iW: There’s also the engaging visual element. Even if you don’t follow the theory or you don’t get into the character, you are responding viscerally to that black and white photography.

Aronofsky: Matty was brave enough to take on Reversal film, which many of us shot in film school, and its black and white Reversal, extremely hard film stock to expose. We didn’t want it to end up looking like “Clerks” and be all gray. We wanted it to be black or white. We were inspired by “Sin City” by Frank Miller — he just does white scratches into black ink. Matty was a master of exposure. . . I can’t tell you, we did three hundred feet of test. That’s all we could afford. Three hundred feet of 16mm test, on a Bolex, which is absurd. We shot most of it on an Aaton. But then, Matty just nailed it, there was some reshooting, but I’d say 90% of his exposures were nailed, which is amazed. Like on paper, he’s shooting newspaper on Reversal and to get the black black and the white white, I mean, if it’s off half a stop, it’s unusable.

iW: Did you do a lot of post-production sound?

Aronofsky: Tremendous amount. I think a lot of independent films fail because of bad sound. Finally, that’s getting around. Because if you don’t spend the money on sound, even if it’s a great movie, there’s something missing, there’s this weird claustrophobia and I don’t think the audience knows what it is, but there’s something wrong. . .

iW: Well, you can’t hear.

Aronofsky: We were very, very detailed. We knew we were going to have this really abstract imagery and the only way to get the audience in was really layering sounds. We had this incredible composer, Clint Mansell, from this band called Pop Will Eat Itself and they split up, he has been around, hibernating creative energy just building, and it just burst on the screen for us. He wrote 70 minutes of original music for us. The rest of the soundtrack was filled out by a Who’s Who of electronic music from Orbital to Electric Sky Church. And the sound design was done by this guy named Brian Emrich, who is a bassist for Fetus and Brian is good friends with Clint, so they were able to collaborate on those headache scenes, exchanging sounds, so the landscapes, sound design and the score could totally intertwine.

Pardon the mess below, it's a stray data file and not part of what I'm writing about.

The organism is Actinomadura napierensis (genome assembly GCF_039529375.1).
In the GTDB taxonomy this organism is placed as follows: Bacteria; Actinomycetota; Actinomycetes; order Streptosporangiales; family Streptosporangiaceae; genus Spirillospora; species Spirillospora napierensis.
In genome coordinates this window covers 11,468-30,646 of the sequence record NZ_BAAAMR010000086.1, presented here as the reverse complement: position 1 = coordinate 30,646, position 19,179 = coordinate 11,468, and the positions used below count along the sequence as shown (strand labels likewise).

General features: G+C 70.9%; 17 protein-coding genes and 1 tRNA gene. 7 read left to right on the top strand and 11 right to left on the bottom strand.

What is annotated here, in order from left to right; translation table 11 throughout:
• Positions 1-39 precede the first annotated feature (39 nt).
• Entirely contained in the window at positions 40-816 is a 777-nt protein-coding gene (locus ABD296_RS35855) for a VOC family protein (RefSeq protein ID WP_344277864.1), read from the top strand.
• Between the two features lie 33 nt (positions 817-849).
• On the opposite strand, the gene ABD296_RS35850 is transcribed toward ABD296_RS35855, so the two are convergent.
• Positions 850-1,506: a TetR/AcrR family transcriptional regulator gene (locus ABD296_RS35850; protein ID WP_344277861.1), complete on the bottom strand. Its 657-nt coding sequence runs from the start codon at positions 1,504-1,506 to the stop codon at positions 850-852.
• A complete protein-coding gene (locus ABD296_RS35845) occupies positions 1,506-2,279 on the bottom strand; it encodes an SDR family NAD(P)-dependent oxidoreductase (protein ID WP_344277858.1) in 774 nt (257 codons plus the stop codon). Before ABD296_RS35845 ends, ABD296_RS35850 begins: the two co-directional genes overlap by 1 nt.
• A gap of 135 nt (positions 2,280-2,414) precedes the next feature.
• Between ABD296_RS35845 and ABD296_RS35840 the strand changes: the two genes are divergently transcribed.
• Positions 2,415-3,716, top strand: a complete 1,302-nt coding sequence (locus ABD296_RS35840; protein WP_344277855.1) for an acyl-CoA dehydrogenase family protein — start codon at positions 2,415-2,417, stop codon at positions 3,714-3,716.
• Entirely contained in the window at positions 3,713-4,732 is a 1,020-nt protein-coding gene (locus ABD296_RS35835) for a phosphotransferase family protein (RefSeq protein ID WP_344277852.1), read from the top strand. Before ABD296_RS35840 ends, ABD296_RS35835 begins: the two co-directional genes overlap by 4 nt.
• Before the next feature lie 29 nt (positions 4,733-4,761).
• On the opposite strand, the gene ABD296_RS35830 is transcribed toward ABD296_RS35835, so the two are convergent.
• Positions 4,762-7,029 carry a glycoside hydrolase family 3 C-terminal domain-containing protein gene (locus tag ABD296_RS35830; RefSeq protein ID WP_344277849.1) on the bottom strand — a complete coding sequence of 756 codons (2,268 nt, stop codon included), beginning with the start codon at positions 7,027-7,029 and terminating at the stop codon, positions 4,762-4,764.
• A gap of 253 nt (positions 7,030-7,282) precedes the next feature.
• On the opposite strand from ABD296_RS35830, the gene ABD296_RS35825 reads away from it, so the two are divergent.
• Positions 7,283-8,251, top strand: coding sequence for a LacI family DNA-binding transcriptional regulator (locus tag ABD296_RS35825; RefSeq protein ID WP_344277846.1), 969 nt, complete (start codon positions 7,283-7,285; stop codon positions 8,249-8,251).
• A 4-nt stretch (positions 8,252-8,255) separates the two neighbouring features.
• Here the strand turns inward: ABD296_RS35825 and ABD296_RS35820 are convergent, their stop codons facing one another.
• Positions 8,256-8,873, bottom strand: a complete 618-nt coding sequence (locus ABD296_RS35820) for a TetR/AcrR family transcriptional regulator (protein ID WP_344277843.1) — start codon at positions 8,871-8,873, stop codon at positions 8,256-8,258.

iW: It’s not an easy film. It’s a bold, brave film. Lot of people are still making cliche, formula stuff. . .

Aronofsky: The great thing about Sundance is that I came here two years ago. Very lost. I had been trying to set up a film in New York for a long time. It’s just too big for me. You can imagine what “pi” looked like on paper. I came to Sundance and I really saw the films they were praising were really great films made by directors who were really doing their films. Here are these bad-ass people who went out, made out their own projects and Sundance is praising them, and you know what, if you go out, you do what you want to do, if you’re not a copycat and you just do it, you’ll get recognized. That’s the only way to do it well.

iW: You had a lot of producers on your film, didn’t you?

Aronofsky: That’s the only way to get it done. A film made for $60,000, the only way you get it done is with a tremendous amount of favors. Every single filmmaker on the film from the P.A. to me to Sean to the producer to the first A.C. are all equal profit sharers in the film. There’s a pool of 50% of the film which all of us share equally. That’s the way to do it. That’s how we got their passion.

Gullette: It is the way to do it and that fucking Republican Vinny Gallo (who also has a nice ass) was saying, “Oh, you hippie, commie, pinko, faggots, oh, you’re always talking about making your films as a labor of love and everybody’s working for free and all so gay and left.” I don’t want to dispute that, but if you’re not already a movie star, it’s an important business model that the people who are working on the film think it’s their film. Period.